A small indie film has introduced to us a new type of heroine. I am hoping she stays a little longer, and shows up in a few more films soon.
Vasan Bala’s Monica, O My Darling released on November 11, and it is already being heralded as the best film of 2022. A lot of this has to do with its theme—a slick neo-noir murder mystery that almost pays obeisance to the genre. But most of it has to do with its stellar casting. Especially that of Huma Qureshi as Monica Machado.
Monica, the titular star, is as much the heroine of this story as she is the villain, and unusually, the victim. She plays an office secretary (which could have been guessed by her name in this homage to retro Bollywood) who has slept with almost half of her colleagues—from the boss to his son to the accountant. Unbeknownst to the others, she tells each of them that she is pregnant with his child and would like child support, not marriage. So far, so ordinary. Films chronicling our middle-class ambitions have normalised avarice in Hindi cinema to the extent that we barely consider it a vice. Perhaps it is the effect of India’s groaning social divisions, or maybe just modern mores at play.
Moreover, is Monica Machado—named after countless Christian secretaries of Bollywood films of yore—a vamp? Qureshi is dressed in reds, blacks and vivid monochromes throughout the film. It is almost as if the brightness in her clothes conceals her dark side. The monochromes instead highlight the shades of grey she so obviously stands for. Her name, not coincidentally, is inspired by Helen’s item number in Caravan (1971), where the industry’s most famous vamp wears red sequins and ruffles, fishnet stockings, and hisses and purrs as she waits for her lover, even as she downs a glass of wine. All kinds of forbidden here.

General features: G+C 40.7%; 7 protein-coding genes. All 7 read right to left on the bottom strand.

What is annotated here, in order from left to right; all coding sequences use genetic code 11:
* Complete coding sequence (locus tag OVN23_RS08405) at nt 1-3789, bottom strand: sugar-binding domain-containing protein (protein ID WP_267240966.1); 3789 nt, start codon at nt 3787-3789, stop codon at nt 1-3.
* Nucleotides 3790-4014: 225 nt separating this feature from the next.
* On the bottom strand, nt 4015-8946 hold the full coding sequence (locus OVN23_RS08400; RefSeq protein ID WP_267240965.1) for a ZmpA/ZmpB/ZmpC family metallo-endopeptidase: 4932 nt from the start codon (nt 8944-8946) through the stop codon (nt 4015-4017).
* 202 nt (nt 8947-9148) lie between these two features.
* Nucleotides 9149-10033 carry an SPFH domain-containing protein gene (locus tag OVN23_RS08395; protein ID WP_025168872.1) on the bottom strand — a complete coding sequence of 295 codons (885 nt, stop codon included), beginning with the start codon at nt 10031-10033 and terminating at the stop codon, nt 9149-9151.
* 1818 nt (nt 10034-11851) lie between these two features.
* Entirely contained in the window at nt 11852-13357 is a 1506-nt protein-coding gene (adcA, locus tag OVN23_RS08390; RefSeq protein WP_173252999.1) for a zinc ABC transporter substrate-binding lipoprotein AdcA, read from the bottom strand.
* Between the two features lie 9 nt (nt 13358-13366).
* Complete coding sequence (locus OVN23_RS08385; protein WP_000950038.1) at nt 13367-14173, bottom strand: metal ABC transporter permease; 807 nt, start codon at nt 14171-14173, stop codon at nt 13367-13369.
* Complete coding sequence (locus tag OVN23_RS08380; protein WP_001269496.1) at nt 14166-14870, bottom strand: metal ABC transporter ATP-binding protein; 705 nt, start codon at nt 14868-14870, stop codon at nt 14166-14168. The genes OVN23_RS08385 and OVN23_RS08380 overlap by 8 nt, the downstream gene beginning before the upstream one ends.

Our headlining Monica is the heroine, not just because she sleeps with the hero Jayant (Rajkummar Rao), or because when three of her lovers collude to murder her, she shows up to work the next day alive and kicking ass. It is not because she has burst into the film performing a Helen-esque cabaret, sumptuous in her red sequins and ruffles, too. Monica is the heroine because she gets played, too, and ends up with the audience’s sympathy. No matter how hard a woman tries to find her spot in a man’s world, she will get stomped eventually.
Monica’s real glory comes from her manifestation. Here is a beautiful woman—more overweight, less voluptuous—who has men eating out of her hand. In almost every scene, from her opening shimmy to her waiting for a suitor outside the Bates Hotel to the fabulous fight scene between her and Jayant, Monica’s ample curves seem to be doing more than just setting the narrative of a female outlier. She is the female protagonist. The main course. The real deal. All of her in her new robust shape.
It has been a while since we have seen an Indian female actor upchuck the get-slim-get-sexy memo. Vidya Balan broke the mould in The Dirty Picture, and kept her shape thereafter. Balan, Sonakshi Sinha and Qureshi have all struggled with weight loss, and have become advocates for embracing fuller-bodied women as heroines.
Since the film is a tribute to retro cinema, perhaps it is time to bring back more authentically Indian, fuller figures for our heroines, too. While we’re at it, can they also not be Ms Goody Gumboots?